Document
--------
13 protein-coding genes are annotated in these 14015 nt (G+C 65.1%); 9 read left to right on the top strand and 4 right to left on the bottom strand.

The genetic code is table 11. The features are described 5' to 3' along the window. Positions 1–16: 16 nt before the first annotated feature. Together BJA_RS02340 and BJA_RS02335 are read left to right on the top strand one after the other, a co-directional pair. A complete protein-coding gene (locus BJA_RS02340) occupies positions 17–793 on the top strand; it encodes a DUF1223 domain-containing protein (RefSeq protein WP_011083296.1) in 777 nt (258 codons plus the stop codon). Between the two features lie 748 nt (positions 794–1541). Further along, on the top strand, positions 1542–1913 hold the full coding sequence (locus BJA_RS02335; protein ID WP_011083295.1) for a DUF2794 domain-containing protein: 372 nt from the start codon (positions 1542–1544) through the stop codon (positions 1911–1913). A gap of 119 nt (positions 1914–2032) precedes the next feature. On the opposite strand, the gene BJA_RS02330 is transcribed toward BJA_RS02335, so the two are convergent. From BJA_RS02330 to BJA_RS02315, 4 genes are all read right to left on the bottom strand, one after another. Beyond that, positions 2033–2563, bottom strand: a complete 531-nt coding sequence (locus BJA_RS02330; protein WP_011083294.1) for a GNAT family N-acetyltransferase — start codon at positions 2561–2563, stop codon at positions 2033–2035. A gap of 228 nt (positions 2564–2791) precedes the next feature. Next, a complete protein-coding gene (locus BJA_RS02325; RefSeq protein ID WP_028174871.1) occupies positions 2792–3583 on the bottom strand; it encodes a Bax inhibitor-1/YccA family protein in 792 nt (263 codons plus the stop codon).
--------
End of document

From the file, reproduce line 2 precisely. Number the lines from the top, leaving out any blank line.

The genetic code is table 11. The features are described 5' to 3' along the window. Positions 1–16: 16 nt before the first annotated feature. Together BJA_RS02340 and BJA_RS02335 are read left to right on the top strand one after the other, a co-directional pair. A complete protein-coding gene (locus BJA_RS02340) occupies positions 17–793 on the top strand; it encodes a DUF1223 domain-containing protein (RefSeq protein WP_011083296.1) in 777 nt (258 codons plus the stop codon). Between the two features lie 748 nt (positions 794–1541). Further along, on the top strand, positions 1542–1913 hold the full coding sequence (locus BJA_RS02335; protein ID WP_011083295.1) for a DUF2794 domain-containing protein: 372 nt from the start codon (positions 1542–1544) through the stop codon (positions 1911–1913). A gap of 119 nt (positions 1914–2032) precedes the next feature. On the opposite strand, the gene BJA_RS02330 is transcribed toward BJA_RS02335, so the two are convergent. From BJA_RS02330 to BJA_RS02315, 4 genes are all read right to left on the bottom strand, one after another. Beyond that, positions 2033–2563, bottom strand: a complete 531-nt coding sequence (locus BJA_RS02330; protein WP_011083294.1) for a GNAT family N-acetyltransferase — start codon at positions 2561–2563, stop codon at positions 2033–2035. A gap of 228 nt (positions 2564–2791) precedes the next feature. Next, a complete protein-coding gene (locus BJA_RS02325; RefSeq protein ID WP_028174871.1) occupies positions 2792–3583 on the bottom strand; it encodes a Bax inhibitor-1/YccA family protein in 792 nt (263 codons plus the stop codon).